Sahana has been an OT in many settings, including in Maui, Hawaii! When she's not at Development is Child's Play, Sahana plays competitive roller derby with the Peninsula Roller Girls in Redwood city and spends time with her husband Joe, their three children, Inara (9), Kaia (8), and Jad (2), and their two cats. Some of that time involves taking the kids to their many activities including Inara's gymnastics and Kaia's piano classes. Jad loves swimming and terrorizing their cats!
 
Sahana says: "I love this clinic and the professional and personal camaraderie I have with my fellow therapists. I love working with children and families to help make life more fun and successful. I hope that we can help support our clients and families in new and creative ways. We are always happy to hear from our families and colleagues about how we can best meet your needs!"
Resolve to improve core strength in 2017!
 
Why does my therapist keep talking about core strength? Why is it important for my child to do core homework exercises? How do gross motor activities impact my concerns about handwriting?
 
In therapy, you may have seen your child do warm-up activities such as "bug hug", "superman", or "ball blasts". We may have even assigned some of these activities as daily homework. Because we, as OTs, are primarily concerned with your child's ability to function successfully in their environment and participate in preferred activities, we focus on their core because its impact on daily activities is so strong. With changes in education (limited recess and PE), schedules (homework and structured activities), and decreased access to play opportunities, children now have fewer chances to participate in the activities which once made their bodies strong and stable.
 
Our core is made up of the deeper musculature of the body including the abdomen, back, gluteus, pelvic floor, and diaphragm. It works as a stabilizer, impacts our ability to produce force for functional movements, and protects our spine and surrounding musculature from injury. Core strength also directly impacts postural control which refers to our ability to maintain an upright trunk position. This is an important skill needed for developing fine motor skills. Without good postural control, a child may have difficulty maintaining an upright sitting posture and may fatigue easily when sitting at a desk in school. Using the hands well will be difficult without a strong base of support. When postural control is adequate, the hands may be used effectively for working on tabletop tasks such as writing and cutting with scissors. For the hands to work well, strength, stability, and mobility are necessary in the shoulders and forearms, and wrist stability is important for precise finger control. When we have a child who is referred for handwriting difficulties, we look at their hand development, visual skills, and the quality of their writing, but we also look at their core strength and related gross motor skills because it's all related. Ask your OT for ideas and activities and resolve to improve core strength in 2017!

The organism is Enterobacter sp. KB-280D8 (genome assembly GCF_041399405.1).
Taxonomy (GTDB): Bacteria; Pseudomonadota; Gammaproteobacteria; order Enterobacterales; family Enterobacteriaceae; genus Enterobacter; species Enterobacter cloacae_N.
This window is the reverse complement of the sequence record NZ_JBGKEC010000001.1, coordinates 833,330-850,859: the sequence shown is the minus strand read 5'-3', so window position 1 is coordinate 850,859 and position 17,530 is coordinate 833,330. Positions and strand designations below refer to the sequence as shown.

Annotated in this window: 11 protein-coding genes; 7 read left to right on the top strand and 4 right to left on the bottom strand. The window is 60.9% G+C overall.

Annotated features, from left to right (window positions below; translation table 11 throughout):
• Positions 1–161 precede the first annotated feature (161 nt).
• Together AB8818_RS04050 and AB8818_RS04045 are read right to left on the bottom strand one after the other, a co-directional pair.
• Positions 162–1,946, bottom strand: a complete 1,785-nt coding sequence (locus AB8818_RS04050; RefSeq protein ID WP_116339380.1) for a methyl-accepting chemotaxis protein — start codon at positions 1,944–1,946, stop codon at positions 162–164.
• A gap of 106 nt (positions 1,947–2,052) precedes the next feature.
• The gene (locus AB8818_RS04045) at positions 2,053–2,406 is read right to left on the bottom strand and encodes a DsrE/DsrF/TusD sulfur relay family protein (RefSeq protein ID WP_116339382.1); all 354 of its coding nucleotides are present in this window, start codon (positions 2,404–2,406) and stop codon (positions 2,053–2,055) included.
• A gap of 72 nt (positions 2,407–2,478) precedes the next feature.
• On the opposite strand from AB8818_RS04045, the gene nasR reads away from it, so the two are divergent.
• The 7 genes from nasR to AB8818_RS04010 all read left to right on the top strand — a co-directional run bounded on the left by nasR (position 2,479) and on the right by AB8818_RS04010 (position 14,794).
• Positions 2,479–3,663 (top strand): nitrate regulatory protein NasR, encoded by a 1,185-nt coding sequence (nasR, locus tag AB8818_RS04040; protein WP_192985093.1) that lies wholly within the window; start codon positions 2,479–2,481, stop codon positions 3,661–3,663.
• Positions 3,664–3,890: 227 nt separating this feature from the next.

The Inspired Treehouse is a great blog with a post outlining some fun core exercises and activities for kids. Take a look and try some of these as OT homework!
 
Did you know?!
 
At Sky High Sports in Santa Clara, every Tuesday afternoon is a special time for kids with special needs! On Tuesday afternoons, Sky High Sports turns off the music and dials down the distractions for the comfort of their jumpers with sensory sensitivities. They welcome children and young adults with special needs, siblings, family, and friends to enjoy an afternoon of bouncy fun. Each "jumper" is $5 with a parent or therapist free.
 
Call or visit their website to confirm the time, watch the safety video, and sign the safety waver. Please use your best judgement about your child's ability to be safe on this kind of equipment!
 
(408) 496-JUMP
10011 N. Foothill Blvd., Ste 109 • Cupertino, CA • 95014 (408) 865-1365
10011 N. Foothill Blvd, Ste 109, Cupertino, CA 95014, United States